In my spare time I work on a product called JustComments which offers a commenting system. As a user, you need to create an account and copy-paste two HTML tags to your website to have a fully working comment system available to the visitors of your site.
Here is how an integration code looks:
<div class="just-comments" data-apikey="..."></div> <script async src="https://just-comments.com/w.js"></script>
At first, I had the entire comment system in that
w.js file. Soon I noticed that I pay a lot for serving this file via a CDN and that the number of downloads of
w.js is much higher than the actual number of users of the system. It matters because JustComments is a pay-as-you-go system which charges users for the number of requests made to fetch comments. The system’s code was already optimized to skip these costly requests if the user never scrolls to the comment box. But the entire comment system was getting loaded anyway.
If you look closer into where the comment boxes usually are on a page, you see that it’s after the main content in 99.9% of the cases. Sometimes it’s even hidden behind an extra button which a user needs to press to see comments.
So I decided to adjust the architecture of the system to reflect the actual usage pattern better and to bring the following benefits:
- The client browsers download much less data if the user never opens comments saving the bandwidth (especially crucial for mobile clients).
- The cost of running the service drops. Only users who would interact with the comment widget download the complete source code.
So I achieve that with the following architecture:
- The browser loads
w.jsfinds the container for JustComments and figures out which language the system should use.
- If the container is already visible to the user,
core.[lang].js. Which, in turn, renders the widget and loads the comments.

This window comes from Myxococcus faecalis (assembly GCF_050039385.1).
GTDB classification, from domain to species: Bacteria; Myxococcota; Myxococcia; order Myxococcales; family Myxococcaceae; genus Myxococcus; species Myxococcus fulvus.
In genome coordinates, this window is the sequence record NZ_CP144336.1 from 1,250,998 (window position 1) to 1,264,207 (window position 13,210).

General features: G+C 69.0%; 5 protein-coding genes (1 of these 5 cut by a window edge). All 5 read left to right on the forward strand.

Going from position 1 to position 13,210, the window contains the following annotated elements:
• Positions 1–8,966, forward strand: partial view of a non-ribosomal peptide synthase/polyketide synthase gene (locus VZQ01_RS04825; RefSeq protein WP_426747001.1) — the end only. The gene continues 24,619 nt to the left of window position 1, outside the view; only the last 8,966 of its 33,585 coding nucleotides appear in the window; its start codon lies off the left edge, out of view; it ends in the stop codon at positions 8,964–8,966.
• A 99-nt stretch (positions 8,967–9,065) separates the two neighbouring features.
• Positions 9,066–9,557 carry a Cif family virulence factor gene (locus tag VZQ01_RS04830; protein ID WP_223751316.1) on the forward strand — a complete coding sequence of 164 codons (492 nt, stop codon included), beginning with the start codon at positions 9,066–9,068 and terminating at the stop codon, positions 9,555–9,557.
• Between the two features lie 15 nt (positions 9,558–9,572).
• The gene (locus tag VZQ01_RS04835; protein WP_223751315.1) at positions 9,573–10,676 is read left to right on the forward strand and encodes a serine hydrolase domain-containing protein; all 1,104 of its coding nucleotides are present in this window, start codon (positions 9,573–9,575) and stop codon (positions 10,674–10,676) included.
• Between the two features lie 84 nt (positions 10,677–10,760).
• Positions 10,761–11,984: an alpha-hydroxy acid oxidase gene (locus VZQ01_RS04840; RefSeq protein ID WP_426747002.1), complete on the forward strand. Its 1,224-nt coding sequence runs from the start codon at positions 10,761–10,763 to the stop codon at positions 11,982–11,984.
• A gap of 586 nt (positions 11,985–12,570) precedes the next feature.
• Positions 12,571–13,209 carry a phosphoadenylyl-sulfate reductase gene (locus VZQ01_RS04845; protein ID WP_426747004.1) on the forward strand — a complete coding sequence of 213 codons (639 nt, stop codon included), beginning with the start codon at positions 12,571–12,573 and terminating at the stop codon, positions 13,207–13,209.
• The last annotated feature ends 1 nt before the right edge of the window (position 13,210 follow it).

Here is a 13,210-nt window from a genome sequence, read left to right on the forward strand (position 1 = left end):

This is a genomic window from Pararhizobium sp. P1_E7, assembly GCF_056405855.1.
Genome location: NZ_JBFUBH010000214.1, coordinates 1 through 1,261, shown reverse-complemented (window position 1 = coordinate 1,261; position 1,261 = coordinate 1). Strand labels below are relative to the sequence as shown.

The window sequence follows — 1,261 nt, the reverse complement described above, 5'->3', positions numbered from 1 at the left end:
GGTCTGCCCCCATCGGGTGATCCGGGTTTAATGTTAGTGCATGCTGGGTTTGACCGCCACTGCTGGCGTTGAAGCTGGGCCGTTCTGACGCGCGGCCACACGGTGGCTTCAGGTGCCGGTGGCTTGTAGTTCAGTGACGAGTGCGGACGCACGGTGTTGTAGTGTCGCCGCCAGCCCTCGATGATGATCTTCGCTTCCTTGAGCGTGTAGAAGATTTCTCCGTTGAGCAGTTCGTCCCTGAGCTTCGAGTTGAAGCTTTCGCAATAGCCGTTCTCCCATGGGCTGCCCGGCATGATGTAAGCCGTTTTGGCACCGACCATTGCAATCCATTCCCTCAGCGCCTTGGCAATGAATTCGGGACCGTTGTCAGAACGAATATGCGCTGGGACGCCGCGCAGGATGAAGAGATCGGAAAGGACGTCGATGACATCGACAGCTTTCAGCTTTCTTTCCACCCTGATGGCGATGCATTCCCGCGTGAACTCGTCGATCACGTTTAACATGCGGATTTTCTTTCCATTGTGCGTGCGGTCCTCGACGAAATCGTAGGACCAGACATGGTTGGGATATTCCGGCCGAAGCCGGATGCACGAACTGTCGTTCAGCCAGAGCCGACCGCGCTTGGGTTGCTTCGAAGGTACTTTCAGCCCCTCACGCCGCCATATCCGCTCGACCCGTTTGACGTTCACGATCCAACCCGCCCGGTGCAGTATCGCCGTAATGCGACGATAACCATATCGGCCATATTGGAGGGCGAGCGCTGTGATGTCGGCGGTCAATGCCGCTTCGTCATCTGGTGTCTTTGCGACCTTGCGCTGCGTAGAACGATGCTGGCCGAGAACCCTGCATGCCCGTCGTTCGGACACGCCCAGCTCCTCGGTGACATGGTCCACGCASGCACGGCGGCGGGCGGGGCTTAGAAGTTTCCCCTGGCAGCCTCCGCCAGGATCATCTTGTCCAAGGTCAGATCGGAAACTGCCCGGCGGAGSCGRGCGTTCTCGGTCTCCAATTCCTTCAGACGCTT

- if the container is not visible to the user,
w.jsschedules the loading of
core.[lang].jsas soon as it becomes visible.
w.js checks if the page loads as a result of an authentication redirect or if the page URL contains a link to a specific comment in the page. In the latter case,
w.js will scroll to the comment box automatically to make the comments visible. Once the comments appear, the targeted comment will be highlighted.
This way of loading the system gives an additional advantage. The
w.js script which is a simple loader now can be cached more efficiently because it does not change as often as the core of the system.
So the results. When you open a page with JustComments, you load extra 2.7 KB compared to a website without JustComments. If you scroll down till the comment section, the system will fetch additional 19 KB of JS. In total, it makes only 21.7 KB of data.
Perhaps this is not as low as you would expect. Well
¯\_(ツ)_/¯. My goal is to try to reduce this amount by writing more modern JS, leveraging the platform and optimizing the code.
By the way, the source code of the frontend for JustComments is now open source https://github.com/JustComments/widget. Feel free to contribute! Also, if you have comments, use the comment box below. It’s powered by JustComments ;-)